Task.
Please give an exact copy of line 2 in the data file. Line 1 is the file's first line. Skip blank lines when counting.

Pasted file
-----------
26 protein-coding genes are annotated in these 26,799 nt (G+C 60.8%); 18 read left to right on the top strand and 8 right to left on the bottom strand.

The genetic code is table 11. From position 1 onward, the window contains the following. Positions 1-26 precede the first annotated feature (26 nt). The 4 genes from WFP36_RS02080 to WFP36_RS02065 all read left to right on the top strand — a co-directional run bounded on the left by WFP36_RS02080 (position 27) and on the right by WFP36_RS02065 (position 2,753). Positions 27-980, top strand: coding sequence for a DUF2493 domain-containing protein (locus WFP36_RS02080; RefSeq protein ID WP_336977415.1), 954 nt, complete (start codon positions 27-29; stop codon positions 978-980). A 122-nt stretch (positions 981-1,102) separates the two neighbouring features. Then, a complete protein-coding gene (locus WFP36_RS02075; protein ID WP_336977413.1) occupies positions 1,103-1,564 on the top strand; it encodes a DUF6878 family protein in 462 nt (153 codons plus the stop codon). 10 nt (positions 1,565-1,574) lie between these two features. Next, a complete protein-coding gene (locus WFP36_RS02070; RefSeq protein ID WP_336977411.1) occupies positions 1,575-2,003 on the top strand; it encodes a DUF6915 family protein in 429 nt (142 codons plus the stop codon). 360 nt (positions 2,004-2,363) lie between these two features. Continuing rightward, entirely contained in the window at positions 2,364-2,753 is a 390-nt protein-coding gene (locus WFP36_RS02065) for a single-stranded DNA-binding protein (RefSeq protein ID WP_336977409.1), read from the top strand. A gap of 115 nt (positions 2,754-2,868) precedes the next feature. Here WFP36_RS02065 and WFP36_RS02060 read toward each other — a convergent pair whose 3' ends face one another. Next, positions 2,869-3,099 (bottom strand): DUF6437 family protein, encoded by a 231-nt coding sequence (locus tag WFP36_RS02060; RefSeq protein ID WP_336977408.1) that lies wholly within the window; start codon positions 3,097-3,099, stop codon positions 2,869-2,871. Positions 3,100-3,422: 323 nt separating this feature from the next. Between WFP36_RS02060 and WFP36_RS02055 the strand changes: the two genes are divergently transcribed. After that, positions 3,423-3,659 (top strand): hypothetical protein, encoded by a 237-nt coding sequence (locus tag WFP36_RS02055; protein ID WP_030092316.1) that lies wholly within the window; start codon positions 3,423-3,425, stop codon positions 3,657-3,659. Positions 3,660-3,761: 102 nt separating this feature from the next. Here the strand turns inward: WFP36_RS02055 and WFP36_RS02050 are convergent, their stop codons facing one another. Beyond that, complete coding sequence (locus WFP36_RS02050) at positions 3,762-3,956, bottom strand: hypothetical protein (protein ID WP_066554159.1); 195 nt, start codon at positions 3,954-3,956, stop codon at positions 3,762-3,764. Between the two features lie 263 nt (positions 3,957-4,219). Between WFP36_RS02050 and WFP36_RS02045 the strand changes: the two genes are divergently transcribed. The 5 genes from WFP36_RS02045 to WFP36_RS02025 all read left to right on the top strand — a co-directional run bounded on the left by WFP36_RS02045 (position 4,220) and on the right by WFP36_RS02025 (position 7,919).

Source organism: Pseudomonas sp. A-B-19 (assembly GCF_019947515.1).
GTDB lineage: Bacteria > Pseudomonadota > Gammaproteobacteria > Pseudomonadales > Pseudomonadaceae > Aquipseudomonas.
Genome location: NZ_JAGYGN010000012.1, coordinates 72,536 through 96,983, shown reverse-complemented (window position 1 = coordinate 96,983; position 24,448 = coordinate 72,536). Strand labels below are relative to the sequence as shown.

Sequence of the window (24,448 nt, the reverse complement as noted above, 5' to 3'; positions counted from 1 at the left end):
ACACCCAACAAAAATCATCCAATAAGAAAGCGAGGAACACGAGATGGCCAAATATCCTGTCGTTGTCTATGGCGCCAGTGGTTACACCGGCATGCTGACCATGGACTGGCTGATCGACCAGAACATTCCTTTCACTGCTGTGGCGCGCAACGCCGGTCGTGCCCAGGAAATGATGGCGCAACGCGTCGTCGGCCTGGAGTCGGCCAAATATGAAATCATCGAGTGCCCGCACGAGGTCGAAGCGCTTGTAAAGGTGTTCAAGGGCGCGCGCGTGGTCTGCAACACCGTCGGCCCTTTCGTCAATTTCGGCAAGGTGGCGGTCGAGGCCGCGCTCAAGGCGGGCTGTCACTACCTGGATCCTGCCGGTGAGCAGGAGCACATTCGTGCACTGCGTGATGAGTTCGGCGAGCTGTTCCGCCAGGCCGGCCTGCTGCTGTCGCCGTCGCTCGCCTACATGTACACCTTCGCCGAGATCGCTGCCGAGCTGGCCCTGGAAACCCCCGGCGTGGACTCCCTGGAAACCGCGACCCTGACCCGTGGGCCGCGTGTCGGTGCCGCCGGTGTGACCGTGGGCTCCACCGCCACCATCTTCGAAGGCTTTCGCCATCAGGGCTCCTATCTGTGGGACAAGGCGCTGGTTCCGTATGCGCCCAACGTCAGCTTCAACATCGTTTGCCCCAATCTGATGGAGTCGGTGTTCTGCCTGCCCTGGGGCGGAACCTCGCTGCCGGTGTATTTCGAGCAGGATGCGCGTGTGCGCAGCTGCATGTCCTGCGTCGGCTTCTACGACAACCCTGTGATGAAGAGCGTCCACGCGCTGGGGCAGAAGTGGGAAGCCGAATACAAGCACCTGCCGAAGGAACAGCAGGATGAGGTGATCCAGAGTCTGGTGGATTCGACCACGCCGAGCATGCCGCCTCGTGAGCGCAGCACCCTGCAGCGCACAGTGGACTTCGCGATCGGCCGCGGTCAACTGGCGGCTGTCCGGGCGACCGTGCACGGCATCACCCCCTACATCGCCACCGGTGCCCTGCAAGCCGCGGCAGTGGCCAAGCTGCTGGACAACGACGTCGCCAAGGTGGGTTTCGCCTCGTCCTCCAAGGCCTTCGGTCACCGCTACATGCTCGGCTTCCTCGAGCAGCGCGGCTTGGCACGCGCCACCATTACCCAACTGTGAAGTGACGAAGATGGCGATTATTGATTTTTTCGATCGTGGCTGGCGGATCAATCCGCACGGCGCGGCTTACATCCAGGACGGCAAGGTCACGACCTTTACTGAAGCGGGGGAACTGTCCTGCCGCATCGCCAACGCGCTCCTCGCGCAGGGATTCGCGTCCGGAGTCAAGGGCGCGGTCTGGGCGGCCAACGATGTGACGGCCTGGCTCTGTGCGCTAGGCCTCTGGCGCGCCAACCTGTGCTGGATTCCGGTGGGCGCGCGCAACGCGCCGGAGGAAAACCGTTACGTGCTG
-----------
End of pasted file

The genetic code is table 11. From position 1 onward, the window contains the following. Positions 1-26 precede the first annotated feature (26 nt). The 4 genes from WFP36_RS02080 to WFP36_RS02065 all read left to right on the top strand — a co-directional run bounded on the left by WFP36_RS02080 (position 27) and on the right by WFP36_RS02065 (position 2,753). Positions 27-980, top strand: coding sequence for a DUF2493 domain-containing protein (locus WFP36_RS02080; RefSeq protein ID WP_336977415.1), 954 nt, complete (start codon positions 27-29; stop codon positions 978-980). A 122-nt stretch (positions 981-1,102) separates the two neighbouring features. Then, a complete protein-coding gene (locus WFP36_RS02075; protein ID WP_336977413.1) occupies positions 1,103-1,564 on the top strand; it encodes a DUF6878 family protein in 462 nt (153 codons plus the stop codon). 10 nt (positions 1,565-1,574) lie between these two features. Next, a complete protein-coding gene (locus WFP36_RS02070; RefSeq protein ID WP_336977411.1) occupies positions 1,575-2,003 on the top strand; it encodes a DUF6915 family protein in 429 nt (142 codons plus the stop codon). 360 nt (positions 2,004-2,363) lie between these two features. Continuing rightward, entirely contained in the window at positions 2,364-2,753 is a 390-nt protein-coding gene (locus WFP36_RS02065) for a single-stranded DNA-binding protein (RefSeq protein ID WP_336977409.1), read from the top strand. A gap of 115 nt (positions 2,754-2,868) precedes the next feature. Here WFP36_RS02065 and WFP36_RS02060 read toward each other — a convergent pair whose 3' ends face one another. Next, positions 2,869-3,099 (bottom strand): DUF6437 family protein, encoded by a 231-nt coding sequence (locus tag WFP36_RS02060; RefSeq protein ID WP_336977408.1) that lies wholly within the window; start codon positions 3,097-3,099, stop codon positions 2,869-2,871. Positions 3,100-3,422: 323 nt separating this feature from the next. Between WFP36_RS02060 and WFP36_RS02055 the strand changes: the two genes are divergently transcribed. After that, positions 3,423-3,659 (top strand): hypothetical protein, encoded by a 237-nt coding sequence (locus tag WFP36_RS02055; protein ID WP_030092316.1) that lies wholly within the window; start codon positions 3,423-3,425, stop codon positions 3,657-3,659. Positions 3,660-3,761: 102 nt separating this feature from the next. Here the strand turns inward: WFP36_RS02055 and WFP36_RS02050 are convergent, their stop codons facing one another. Beyond that, complete coding sequence (locus WFP36_RS02050) at positions 3,762-3,956, bottom strand: hypothetical protein (protein ID WP_066554159.1); 195 nt, start codon at positions 3,954-3,956, stop codon at positions 3,762-3,764. Between the two features lie 263 nt (positions 3,957-4,219). Between WFP36_RS02050 and WFP36_RS02045 the strand changes: the two genes are divergently transcribed. The 5 genes from WFP36_RS02045 to WFP36_RS02025 all read left to right on the top strand — a co-directional run bounded on the left by WFP36_RS02045 (position 4,220) and on the right by WFP36_RS02025 (position 7,919).